Crunch time for apartment owners as government sets out cladding rules

Paul MortonUncategorized

gavel

Two critical decisions by the NSW Government have given apartment owners the certainty they need to deal with the cladding crisis that has been steadily eroding the value of their properties for the past year.

The first win for owners came in April when the government legislated illegal composite aluminium cladding as a major defect, which means it is subject to the extended six-year warranty period under the Home Building Act.

The second, announced last month, was banning flammable cladding on buildings higher than two storeys to be applied retrospectively.

While the decisions would not please all affected owners, they now knew where they stood. Up until this point owners have been living in a state of hope, fear and trepidation, waiting to see which way the Government would jump before taking the next step.

We now have a clear picture of just what the legal position is. Owners of buildings completed after 2012 can claim flammable cladding as a major defect and demand rectification under the Home Building Warranty.

The retrospective nature of the ban means owners of pre-2012 buildings are on notice that the cladding must be removed and responsibility falls to them.

It’s not the outcome that many will have hoped for, and some will take legal advice seeking compensation elsewhere, but the priority for owners now is to find the best means to fix their buildings and restore the value of their property by making them safe and compliant.

Owners have been under immense pressure since the Lacrosse fire in Melbourne and the fatal Grenfell tower fire in London, dealing first with concerns for their own and tenants’ safety and then the financial implications, as a raft of inquiries has exposed systematic failings in the application of Australia’s building code and certification processes.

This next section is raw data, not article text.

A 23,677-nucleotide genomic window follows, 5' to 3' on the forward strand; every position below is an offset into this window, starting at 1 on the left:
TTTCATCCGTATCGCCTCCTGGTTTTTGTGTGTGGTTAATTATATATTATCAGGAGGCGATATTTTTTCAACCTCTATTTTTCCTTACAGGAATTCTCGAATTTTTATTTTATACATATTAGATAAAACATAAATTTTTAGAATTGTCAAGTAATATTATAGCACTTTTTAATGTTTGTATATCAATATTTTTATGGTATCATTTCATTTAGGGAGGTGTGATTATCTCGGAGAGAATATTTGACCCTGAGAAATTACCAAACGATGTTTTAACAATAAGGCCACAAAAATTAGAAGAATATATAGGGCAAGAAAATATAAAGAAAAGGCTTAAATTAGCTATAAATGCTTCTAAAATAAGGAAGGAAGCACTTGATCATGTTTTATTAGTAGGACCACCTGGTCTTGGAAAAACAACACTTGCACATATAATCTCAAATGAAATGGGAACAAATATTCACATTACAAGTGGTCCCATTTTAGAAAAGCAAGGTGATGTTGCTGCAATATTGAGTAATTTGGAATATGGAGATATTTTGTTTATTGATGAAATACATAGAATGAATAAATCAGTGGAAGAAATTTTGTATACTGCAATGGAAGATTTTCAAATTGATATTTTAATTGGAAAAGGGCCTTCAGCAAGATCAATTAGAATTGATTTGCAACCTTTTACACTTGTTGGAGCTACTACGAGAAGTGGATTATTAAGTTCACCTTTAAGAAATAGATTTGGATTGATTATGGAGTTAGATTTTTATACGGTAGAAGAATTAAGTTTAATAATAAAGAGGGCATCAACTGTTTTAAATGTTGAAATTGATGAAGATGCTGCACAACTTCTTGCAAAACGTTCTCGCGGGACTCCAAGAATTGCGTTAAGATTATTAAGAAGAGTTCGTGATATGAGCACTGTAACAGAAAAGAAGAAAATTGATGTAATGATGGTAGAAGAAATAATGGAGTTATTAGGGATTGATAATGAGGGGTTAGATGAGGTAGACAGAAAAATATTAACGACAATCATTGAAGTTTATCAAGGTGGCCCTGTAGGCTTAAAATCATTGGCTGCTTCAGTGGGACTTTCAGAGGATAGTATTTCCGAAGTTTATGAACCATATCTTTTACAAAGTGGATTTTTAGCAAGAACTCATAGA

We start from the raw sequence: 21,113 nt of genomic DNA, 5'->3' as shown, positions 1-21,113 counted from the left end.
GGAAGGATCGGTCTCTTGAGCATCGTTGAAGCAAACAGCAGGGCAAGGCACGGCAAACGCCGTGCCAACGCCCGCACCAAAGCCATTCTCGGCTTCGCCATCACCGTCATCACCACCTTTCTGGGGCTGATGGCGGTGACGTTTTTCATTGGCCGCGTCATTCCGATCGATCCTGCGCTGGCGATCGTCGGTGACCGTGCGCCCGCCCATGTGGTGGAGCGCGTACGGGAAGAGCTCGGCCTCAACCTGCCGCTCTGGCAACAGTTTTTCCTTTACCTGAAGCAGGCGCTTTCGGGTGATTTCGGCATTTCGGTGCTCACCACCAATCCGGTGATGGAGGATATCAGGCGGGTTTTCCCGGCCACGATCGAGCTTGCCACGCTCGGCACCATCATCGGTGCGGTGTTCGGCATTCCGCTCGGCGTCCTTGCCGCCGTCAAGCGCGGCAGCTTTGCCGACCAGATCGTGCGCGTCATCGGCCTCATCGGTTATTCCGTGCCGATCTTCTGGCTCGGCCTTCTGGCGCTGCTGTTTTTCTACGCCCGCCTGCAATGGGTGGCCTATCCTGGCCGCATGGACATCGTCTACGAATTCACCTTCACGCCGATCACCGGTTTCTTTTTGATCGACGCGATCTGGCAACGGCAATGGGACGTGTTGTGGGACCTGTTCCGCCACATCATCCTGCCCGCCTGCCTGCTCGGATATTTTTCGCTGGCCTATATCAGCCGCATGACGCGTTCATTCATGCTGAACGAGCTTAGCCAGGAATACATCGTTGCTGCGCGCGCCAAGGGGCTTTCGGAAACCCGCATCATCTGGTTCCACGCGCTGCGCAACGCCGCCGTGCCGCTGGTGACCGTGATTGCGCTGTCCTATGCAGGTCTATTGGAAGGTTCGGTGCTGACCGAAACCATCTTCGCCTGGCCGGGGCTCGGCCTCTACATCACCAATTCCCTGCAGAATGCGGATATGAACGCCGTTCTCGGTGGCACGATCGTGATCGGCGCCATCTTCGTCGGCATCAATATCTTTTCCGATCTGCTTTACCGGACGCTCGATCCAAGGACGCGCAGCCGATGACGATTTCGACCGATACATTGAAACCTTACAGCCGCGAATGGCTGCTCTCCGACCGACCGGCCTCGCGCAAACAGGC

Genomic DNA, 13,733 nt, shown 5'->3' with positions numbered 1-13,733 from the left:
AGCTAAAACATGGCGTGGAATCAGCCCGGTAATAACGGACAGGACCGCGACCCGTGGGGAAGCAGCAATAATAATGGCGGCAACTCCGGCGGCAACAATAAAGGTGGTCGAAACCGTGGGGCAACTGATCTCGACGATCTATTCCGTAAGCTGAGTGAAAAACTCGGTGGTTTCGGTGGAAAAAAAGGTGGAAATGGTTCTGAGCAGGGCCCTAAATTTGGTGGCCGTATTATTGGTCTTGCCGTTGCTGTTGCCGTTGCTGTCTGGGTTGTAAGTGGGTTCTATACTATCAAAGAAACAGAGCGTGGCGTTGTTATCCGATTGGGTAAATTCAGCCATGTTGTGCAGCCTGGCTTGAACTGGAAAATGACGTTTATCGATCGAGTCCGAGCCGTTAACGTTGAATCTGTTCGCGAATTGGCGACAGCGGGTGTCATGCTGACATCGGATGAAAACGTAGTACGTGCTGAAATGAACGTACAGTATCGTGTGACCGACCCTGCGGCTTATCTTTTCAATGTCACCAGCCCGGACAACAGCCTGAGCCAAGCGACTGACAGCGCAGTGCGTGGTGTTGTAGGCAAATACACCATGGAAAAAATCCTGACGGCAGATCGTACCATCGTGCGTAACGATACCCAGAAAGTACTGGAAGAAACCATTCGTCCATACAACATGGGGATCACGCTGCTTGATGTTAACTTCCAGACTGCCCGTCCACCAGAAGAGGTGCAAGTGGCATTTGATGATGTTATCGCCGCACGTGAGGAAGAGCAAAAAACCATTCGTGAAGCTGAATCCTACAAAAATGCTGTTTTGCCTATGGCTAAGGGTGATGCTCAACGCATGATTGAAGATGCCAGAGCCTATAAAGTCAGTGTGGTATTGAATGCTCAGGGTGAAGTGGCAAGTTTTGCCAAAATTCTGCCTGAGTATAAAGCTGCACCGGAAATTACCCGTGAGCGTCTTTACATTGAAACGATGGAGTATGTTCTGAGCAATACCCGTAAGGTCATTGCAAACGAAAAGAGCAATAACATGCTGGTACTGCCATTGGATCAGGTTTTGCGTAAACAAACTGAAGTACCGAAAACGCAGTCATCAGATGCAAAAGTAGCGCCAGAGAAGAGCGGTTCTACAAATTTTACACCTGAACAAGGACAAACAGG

Lannock Strata Finance has held a series of cladding information seminars across the country to give strata owners and managers expert practical advice about how to deal with the cladding threat.

The first stage in coming to grips with this crisis is getting educated but the most pressing concern for most, is “who pays?”.

Owners got their first hint that this was going to be costly when insurance renewals came due. Many saw huge premium increases in buildings clad in composite aluminium panels or even if they were unable to prove it did not contain the cladding.

It’s now over a year since the Grenfell fire forced authorities to get serious about the issue and the time for debate and blame laying is now being overtaken by the need to act.

This year-long uncertainty has been debilitating for many owners, particularly those on fixed incomes or who are highly leveraged and faced with crippling repair bills. With potential multi-million dollar rectification bills hanging over them, they can’t sell without taking a financial hit and they will struggle to find the funds to pay for the works if the Owners’ Corporation decides on a special levy.

Every strata needs to consider what will be the fairest solution for all owners that will allow rectification work to proceed and not cause harm to those who simply cannot tap into additional funds.

For all owners, many of whom take little interest in strata affairs, this is a time when they need to be pro-active. Decisions about financing rectification works are going to impact on the value of the asset, and investors faced with slim yields and diminishing capital gain, need to think beyond merely collecting the rent.

Contact Lannock for more information on financing options for cladding rectification and strata fire safety compliance.